Procurement Execs Not Just for Clients Anymore
There was a time when the biggest clashes in adland were right brain-left brain squabbles between creatives and account executives. Today, the most tense conversations take place behind closed doors, with client-side procurement folks and an agency's finance and account leaders haggling over fees.
Toronto-based ad holding company MDC Partners anointed its first chief procurement officer, Brett Colbert, in the hopes of helping its member agencies change the dialogue. Until recently Mr. Colbert was global manager of procurement at Anheuser-Busch InBev. He will work across MDC agencies, educating them about procurement practices while participating in fee negotiation and procurement discussions.
The largest holding company in the world, WPP, also recently hired a former senior procurement officer from Kraft Foods, George Dan. WPP declined to comment on Mr. Dan, but his role is not believed to be client-facing like Mr. Colbert's.
"I'll be honest, I've been waiting for this day to come, and I'm surprised more haven't done it sooner," said Bill Duggan, exec VP at the Association of National Advertisers. "I think it's a good thing for agencies. It could potentially help some agencies to get some clients to change the conversation from savings to value."
Mr. Colbert -- a spry, fast-talking individual with a sly smile -- takes great pride in his procurement background. LinkedIn sums up his career as "Rock and Roll Procurement." He got to know MDC when he brought one of its member agencies, Anomaly , on board AB-InBev's agency roster last year. Before the brewer, he spent time in procurement posts at Nestle and Warner Bros. Entertainment.
"Client procurement is driving the price down to prove their value, and the agencies are often playing along just to be in the game," Mr. Colbert said. "The big opportunity is to say to the agencies that "It's not a negotiation if you don't say no.'"
"What I hope to do is discuss with client procurement the measures that truly matter and what is used to define success, because not all metrics are useful and in fact some may be misleading. ... What I'd like to focus on is spend maximization rather than cost reduction." He added,"What I'm finding is that agency finance and agency-account people aren't necessarily aligning on how a negotiation should transpire. An account person may give things away [to prospective clients] with the hope that new business would drive morale and acquisition sales and they'll find away to make it profitable, but giving it away sets a new baseline."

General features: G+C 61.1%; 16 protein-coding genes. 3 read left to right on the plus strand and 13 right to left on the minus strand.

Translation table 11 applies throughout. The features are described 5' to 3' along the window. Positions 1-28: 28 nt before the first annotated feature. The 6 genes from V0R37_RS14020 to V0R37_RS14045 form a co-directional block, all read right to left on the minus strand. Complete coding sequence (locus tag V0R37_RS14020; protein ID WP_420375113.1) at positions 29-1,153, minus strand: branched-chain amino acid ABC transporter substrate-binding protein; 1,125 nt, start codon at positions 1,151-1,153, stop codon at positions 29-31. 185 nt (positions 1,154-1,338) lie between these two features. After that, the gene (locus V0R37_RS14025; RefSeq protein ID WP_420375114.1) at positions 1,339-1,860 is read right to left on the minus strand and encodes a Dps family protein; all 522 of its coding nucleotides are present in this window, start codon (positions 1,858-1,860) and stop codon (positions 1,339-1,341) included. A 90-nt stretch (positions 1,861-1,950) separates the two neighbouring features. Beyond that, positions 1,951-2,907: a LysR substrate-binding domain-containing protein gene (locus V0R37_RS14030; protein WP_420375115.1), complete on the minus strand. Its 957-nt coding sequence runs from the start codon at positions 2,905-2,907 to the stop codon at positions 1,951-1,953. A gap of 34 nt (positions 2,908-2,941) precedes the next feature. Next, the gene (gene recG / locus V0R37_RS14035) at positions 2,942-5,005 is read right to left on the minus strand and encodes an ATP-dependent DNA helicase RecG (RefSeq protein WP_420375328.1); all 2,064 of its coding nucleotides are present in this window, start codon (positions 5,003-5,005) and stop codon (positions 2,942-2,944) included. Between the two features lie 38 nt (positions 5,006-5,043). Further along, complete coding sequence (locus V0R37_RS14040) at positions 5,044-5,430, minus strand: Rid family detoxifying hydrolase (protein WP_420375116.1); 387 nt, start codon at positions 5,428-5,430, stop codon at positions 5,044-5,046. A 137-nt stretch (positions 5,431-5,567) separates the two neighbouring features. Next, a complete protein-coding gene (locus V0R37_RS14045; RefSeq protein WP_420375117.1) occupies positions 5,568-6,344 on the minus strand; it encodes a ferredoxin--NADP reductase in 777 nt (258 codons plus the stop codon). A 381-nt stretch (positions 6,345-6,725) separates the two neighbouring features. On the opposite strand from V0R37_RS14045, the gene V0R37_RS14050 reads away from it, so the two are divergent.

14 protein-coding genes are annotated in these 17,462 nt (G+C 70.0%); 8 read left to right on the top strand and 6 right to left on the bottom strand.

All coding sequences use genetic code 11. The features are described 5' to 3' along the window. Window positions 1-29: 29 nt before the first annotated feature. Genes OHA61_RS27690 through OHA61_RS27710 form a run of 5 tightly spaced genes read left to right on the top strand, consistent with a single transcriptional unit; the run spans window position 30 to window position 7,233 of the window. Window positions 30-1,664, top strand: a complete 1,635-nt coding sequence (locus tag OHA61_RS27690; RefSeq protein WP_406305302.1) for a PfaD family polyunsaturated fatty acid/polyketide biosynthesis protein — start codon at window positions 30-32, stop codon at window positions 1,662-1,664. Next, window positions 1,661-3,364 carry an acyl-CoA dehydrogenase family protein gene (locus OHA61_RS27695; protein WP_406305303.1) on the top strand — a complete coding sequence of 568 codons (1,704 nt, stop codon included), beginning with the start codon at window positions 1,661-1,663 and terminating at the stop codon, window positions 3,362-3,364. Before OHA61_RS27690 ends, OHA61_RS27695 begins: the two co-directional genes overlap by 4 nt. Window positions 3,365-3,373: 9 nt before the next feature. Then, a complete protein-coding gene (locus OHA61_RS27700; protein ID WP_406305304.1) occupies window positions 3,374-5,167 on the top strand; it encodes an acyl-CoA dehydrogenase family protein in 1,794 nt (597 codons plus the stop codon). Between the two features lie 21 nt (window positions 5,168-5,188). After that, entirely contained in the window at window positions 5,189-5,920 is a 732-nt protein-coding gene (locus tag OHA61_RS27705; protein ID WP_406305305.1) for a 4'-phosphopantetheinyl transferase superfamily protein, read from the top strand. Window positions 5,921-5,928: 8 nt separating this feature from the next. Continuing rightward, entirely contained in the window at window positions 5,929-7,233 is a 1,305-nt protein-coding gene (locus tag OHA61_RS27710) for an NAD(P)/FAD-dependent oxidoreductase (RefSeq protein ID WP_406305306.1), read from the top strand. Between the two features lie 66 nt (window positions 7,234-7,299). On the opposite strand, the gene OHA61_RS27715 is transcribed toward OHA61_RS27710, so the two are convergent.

While MDC and WPP have both hired from the procurement side, it doesn't seem like other holding companies are rushing to follow suit.
Havas CEO David Jones told Ad Age the French holding company has no plans to bring on a CPO: "I don't necessarily think that agencies need to hire their own procurement people, but I do think it's important that agencies today understand the critical role procurement play for our clients, and have people capable of dealing effectively with them."
The proposition of hiring procurement execs isn't viable for smaller agencies, based on cost and the size of their business. There's also the matter of there not being a huge pool of poachable talent who understand marketing procurement.